Monday, October 1, 2012
Hank McCoy (Before the Fur)
I never seem to shut up about Chris Claremont and how much I think he brought to this book, but there are tons of great writers and illustrators (Jim Lee, just to name another) who have had their crack at the mutant-verse of the years. Today, Uncanny X-Men remains one of the best selling comic books of all time. And, truth be told, I think it is one of the most dedicated comic books to it’s own in-universe continuity.
There’s so MUCH to write about X-Men we probably could start a whole news post just for it alone. This week is just going to touch on some bits and pieces of the X-universe that I think are cool--past and present--and maybe some that are actually a bit underappreciated.
I suppose one thing that’s kept X-Men so interesting for so long is its wide and ever expanding cast. X-Men is all about diversity and there are mutants galore, each one decked out with their own complicated mutant power and worldview. In fact there are so MANY mutants out there that there are plenty that just don’t get the attention that they deserve.
X-Men has become somewhat nortorious for it's spin-off books: New Mutants, X-Factor, X-Force and even the tongue in cheek X-Statix. But when I was a kid, Generation X was the coolest, hippest, hottest new Marvel comic book on the rack.
I still can't believe how quickly this series sort of burned out. The art was great, the writing was great, the story was great. The aptly named Generation X promised to make good not just on mutant superpowered showdowns but also on dialogue concerning thought-provoking issues related to teenagers learning to respect and appreciate diversity.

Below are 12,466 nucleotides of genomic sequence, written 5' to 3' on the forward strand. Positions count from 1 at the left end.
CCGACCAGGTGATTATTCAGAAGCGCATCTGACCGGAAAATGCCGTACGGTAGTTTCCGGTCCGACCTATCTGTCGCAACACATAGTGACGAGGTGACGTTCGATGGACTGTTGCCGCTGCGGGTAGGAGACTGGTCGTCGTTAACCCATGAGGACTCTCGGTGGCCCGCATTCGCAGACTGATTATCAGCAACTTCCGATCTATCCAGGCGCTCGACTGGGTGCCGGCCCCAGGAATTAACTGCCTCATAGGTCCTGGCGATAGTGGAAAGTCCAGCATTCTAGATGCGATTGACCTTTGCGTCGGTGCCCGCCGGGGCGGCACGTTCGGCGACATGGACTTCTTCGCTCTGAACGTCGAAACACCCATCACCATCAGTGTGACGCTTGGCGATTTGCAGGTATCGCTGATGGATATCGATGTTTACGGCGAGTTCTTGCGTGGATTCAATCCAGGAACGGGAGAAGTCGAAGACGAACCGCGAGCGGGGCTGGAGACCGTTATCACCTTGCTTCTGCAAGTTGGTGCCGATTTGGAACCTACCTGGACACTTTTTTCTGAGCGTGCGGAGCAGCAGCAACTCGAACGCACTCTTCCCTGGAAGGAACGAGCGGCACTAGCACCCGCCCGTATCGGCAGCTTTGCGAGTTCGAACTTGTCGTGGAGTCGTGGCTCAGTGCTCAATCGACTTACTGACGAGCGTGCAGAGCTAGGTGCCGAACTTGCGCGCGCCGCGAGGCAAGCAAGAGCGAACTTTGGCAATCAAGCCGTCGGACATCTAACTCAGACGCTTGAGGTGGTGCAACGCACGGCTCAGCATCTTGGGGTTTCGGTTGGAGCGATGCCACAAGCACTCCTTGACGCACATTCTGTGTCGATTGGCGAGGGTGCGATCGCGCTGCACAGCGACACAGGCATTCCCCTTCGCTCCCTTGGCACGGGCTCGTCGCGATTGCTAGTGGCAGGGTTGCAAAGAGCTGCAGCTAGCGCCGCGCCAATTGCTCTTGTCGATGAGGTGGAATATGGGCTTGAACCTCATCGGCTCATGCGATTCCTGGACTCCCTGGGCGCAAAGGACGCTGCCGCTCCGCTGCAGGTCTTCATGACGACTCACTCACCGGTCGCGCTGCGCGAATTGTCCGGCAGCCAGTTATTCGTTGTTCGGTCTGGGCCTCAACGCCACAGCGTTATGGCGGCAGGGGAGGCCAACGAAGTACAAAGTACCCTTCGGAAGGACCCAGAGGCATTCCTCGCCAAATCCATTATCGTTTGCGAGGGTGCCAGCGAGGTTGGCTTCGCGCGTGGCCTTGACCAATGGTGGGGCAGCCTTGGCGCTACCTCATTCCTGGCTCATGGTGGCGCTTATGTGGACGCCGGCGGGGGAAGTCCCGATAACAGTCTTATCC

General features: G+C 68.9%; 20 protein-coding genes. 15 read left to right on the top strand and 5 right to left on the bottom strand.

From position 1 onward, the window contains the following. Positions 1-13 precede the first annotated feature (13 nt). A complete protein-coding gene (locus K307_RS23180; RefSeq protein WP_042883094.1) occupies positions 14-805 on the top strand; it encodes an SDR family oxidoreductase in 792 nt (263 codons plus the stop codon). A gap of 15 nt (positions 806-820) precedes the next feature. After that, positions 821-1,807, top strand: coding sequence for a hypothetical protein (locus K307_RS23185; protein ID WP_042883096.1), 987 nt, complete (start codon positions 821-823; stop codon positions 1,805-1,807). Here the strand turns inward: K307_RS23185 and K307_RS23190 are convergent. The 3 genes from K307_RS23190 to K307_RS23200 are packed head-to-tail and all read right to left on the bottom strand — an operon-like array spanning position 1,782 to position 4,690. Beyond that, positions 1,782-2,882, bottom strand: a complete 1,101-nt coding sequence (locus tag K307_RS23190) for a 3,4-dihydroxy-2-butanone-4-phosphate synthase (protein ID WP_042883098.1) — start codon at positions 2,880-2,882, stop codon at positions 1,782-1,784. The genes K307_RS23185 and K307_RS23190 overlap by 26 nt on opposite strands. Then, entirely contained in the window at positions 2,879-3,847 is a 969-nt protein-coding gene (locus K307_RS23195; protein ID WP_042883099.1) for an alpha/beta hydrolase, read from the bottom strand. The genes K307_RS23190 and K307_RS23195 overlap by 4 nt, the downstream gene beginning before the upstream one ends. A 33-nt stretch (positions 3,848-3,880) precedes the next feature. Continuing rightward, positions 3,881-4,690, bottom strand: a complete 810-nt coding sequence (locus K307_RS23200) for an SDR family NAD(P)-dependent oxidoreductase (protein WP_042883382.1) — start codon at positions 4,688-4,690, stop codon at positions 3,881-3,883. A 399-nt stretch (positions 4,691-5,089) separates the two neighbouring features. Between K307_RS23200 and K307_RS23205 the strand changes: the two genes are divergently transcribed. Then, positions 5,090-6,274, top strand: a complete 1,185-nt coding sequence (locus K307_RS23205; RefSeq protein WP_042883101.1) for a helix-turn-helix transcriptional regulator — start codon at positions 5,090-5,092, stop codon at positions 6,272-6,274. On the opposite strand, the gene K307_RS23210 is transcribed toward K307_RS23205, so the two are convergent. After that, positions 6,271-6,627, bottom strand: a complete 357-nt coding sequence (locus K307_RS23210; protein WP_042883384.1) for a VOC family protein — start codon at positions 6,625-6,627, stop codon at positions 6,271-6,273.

I admit, Generation X was a bit of a knock-off of a, well, knock-off. After all, the X-Men already kind of had their junior varsity team and I was (am) a huge fan of the New Mutants/X-Force. But they always seemed to be getting swept up into intergalactic adventures and so on.
Not to say that that kind of stuff didn't happen in Generation X. It did, but there was a stronger sense that these mutants were teenagers. Teenagers with a lot of growing up to do and who needed to be nurtured and taught by the preceeding generations.
Still, despite perhaps muddying the waters with a plethora of X-Men, I liked the idea that the X-Men were kind of divided up into graduating classes or cohorts. Essentially, the breakdown looked like:
Senior class: Cyclops, Phoenix, Iceman, Beast, Archangel, Havok, Polaris
The original X-Men and their allies still carried Xavier's ideals with them but really had started to go their own way from their old mentor. Now adults and seasoned superheroes, they sought out new challenges, sometimes returning to help the current team deal with problems in their life.
Junior class: Storm, Wolverine, Nightcrawler, Colossus, Rogue, Kitty Pryde (advanced student), Dazzler, Psylocke and Gambit (among others)
The "new" X-Men, also likely the most iconic, embodied diversity in the truest sense and were used to facing danger. Still, they understood family and looked out for their own...even if a few of their own were rough around the edges.